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Leidyosuchus (Crocodylia: Alligatoroidea) from the Upper Cretaceous Kaiparowits Formation (late Campanian) of Utah, USA

Several crocodyliform lineages inhabited the Western Interior Basin of North America during the late Campanian (Late Cretaceous), with alligatoroids in the Kaiparowits Formation of southern Utah exhibiting exceptional diversity within this setting. A partial skeleton of a previously unknown alligatoroid taxon from the Kaiparowits Formation may represent the fifth alligatoroid and sixth crocodyliform lineage from this unit. The fossil includes the lower jaw, numerous osteoderms, vertebrae, ribs, and a humerus. The lower jaw is generally long and slender, and the dentary features 22 alveoli with conical, non-globidont teeth. The splenial contributes to the posterior quarter of the mandibular symphysis, which extends posteriorly to the level of alveolus 8, and the dorsal process of the surangular is forked around the terminal alveolus. Dorsal midline osteoderms are square. This combination of character states identifies the Kaiparowits taxon as the sister taxon of the early alligatoroid Leidyosuchus canadensis from the Late Cretaceous of Alberta, the first verified report of the Leidyosuchus (sensu stricto) lineage from the southern Western Interior Basin. This phylogenetic placement is consistent with at least occasional faunal exchanges between northern and southern parts of the Western Interior Basin during the late Campanian, as noted for other reptile clades.


Variability of venation patterns in extant genus Salix: Implications for fossil taxonomy

The extant genus Salix Linnaeus (1753) represents one of the most diverse groups of woody plants. Leaf areas vary from a few mm2 in arctic or high alpine habitats to more than 100 cm2 in humid subtropical zones. Salix leaves are represented across the range of possible leaf shapes, from circular, obovate, and ovate, to lanceolate and linear with a length-to-width ratio of up to 30. Leaf venation may be eucamptodromous, eucamptodromous with occasional brochidodromous or semicraspedodromous arches, or brochidodromous. Because brochidodromous and semicraspedodromous arches may occur on the same leaf, the more inclusive term brochoid is introduced here. This study gives an overview of venation patterns within extant genus Salix and sorts leaves into five venation-defined morphotype groups. In some species of subgenera Protitea and Salix, individuals in hot, dry environments develop long brochoid chains over most of the blade length or intramarginal veins with only tertiary-gauged connections to the secondary vein framework. These unusual venation patterns correlate with high mean monthly temperature (MMT) and low mean monthly precipitation (MMP) of the hottest month. This study also discusses possible reasons as to why intramarginal veins seem to be absent or at least rare in fossil Salix specimens. These findings aid in both distinguishing between fossil Salix species and in separating fossil Salix remains from those of other genera.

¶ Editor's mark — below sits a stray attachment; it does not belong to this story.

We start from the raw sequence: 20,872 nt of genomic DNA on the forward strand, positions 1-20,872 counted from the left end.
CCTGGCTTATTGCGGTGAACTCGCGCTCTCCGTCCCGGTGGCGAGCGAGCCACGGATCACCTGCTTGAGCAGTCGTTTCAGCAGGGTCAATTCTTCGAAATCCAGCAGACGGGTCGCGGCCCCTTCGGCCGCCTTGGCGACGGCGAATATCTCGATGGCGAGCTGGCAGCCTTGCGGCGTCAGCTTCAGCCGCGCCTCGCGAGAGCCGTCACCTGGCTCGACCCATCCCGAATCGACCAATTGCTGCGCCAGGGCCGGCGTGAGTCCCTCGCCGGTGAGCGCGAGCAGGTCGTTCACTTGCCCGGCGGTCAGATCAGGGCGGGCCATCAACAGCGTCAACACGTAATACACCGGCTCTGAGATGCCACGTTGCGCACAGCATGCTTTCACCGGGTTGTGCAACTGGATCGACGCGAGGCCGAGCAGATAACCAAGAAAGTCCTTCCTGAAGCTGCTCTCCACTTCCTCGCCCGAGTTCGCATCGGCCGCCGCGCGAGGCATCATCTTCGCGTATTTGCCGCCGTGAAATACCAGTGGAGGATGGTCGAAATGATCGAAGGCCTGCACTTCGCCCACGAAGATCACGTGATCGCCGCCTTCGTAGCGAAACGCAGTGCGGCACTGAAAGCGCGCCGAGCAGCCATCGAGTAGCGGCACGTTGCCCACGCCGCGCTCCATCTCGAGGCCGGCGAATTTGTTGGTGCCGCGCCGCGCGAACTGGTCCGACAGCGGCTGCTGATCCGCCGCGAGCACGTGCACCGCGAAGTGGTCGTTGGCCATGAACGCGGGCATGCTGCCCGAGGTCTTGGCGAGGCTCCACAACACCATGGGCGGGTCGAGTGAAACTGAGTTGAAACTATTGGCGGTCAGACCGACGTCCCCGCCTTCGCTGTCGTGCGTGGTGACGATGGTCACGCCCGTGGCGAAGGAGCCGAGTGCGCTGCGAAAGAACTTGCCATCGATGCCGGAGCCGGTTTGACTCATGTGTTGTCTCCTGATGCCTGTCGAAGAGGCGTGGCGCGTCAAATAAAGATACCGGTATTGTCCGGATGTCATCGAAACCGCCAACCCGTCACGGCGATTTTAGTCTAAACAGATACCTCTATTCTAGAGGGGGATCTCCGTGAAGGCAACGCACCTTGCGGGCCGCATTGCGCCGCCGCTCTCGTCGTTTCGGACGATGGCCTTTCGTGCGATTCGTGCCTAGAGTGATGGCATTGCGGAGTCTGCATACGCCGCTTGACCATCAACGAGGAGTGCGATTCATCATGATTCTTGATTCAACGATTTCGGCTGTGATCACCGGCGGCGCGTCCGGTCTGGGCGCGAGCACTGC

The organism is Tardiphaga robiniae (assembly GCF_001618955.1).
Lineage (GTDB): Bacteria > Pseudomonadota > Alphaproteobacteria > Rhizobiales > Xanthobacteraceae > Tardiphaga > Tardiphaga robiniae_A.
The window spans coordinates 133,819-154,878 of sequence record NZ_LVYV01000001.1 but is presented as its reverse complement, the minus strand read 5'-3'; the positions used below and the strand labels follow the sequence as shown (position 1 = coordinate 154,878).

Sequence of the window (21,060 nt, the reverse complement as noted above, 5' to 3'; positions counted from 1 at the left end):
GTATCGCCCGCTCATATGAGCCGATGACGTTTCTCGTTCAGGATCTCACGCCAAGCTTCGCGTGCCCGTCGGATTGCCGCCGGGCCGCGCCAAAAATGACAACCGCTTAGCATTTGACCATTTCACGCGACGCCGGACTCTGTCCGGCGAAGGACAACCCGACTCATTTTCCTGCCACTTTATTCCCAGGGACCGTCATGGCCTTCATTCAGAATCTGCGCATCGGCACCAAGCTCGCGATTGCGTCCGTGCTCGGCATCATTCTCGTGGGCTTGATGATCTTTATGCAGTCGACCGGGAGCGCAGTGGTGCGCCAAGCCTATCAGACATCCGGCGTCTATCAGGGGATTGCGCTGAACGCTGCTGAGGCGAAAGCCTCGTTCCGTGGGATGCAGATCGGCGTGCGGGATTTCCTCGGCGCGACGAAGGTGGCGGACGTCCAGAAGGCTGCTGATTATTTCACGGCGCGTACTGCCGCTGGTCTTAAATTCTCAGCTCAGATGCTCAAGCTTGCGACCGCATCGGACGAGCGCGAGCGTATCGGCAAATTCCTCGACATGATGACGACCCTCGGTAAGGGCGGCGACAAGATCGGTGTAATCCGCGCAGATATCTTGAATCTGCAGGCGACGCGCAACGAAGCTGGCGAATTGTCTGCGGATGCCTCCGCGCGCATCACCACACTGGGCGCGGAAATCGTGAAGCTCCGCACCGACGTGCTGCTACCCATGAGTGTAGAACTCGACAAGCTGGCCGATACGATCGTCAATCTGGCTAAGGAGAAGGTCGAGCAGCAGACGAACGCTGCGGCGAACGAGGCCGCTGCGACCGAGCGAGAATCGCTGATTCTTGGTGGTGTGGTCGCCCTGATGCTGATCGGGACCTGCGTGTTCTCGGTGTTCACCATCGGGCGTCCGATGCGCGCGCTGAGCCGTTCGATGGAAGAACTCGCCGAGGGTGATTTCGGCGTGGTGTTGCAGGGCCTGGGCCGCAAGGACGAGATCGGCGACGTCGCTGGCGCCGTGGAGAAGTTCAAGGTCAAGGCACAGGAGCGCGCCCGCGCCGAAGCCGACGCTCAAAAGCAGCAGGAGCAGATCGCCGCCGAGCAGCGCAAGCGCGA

Middle Eocene trees of the Clarno Petrified Forest, John Day Fossil Beds National Monument, Oregon

One of the iconic fossils of the John Day Fossil Beds National Monument, Oregon, USA, is the Hancock Tree—a permineralized standing tree stump about 0.5 m in diameter and 2.5 m in height, embedded in a lahar of the Clarno Formation of middle Eocene age. We examined the wood anatomy of this stump, together with other permineralized woods and leaf impressions from the same stratigraphic level, to gain an understanding of the vegetation intercepted by the lahar. Wood of the Hancock Tree is characterized by narrow and numerous vessels, exclusively scalariform perforation plates, exclusively uniseriate rays, and diffuse axial parenchyma. These features and the type of vessel-ray parenchyma indicate affinities with the Hamamelidaceae, with closest similarity to the Exbucklandoideae, which is today native to Southeast and East Asia. The Hancock Tree is but one of at least 48 trees entombed in the same mudflow; 14 others have anatomy similar to the Hancock Tree; 20 have anatomy similar to Platanoxylon haydenii (Platanaceae), two resemble Scottoxylon eocenicum (probably in order Urticales). The latter two wood types occur in the nearby Clarno Nut Beds. Two others are distinct types of dicots, one with features seen in the Juglandaceae, the other of unknown affinities, and the rest are very poorly preserved and of unknown affinity. Leaf impressions in and immediately below the layer containing the trees include the extinct genera Macginitiea and Platimeliphyllum (Platanaceae), and Trochodendroides (Saxifragales).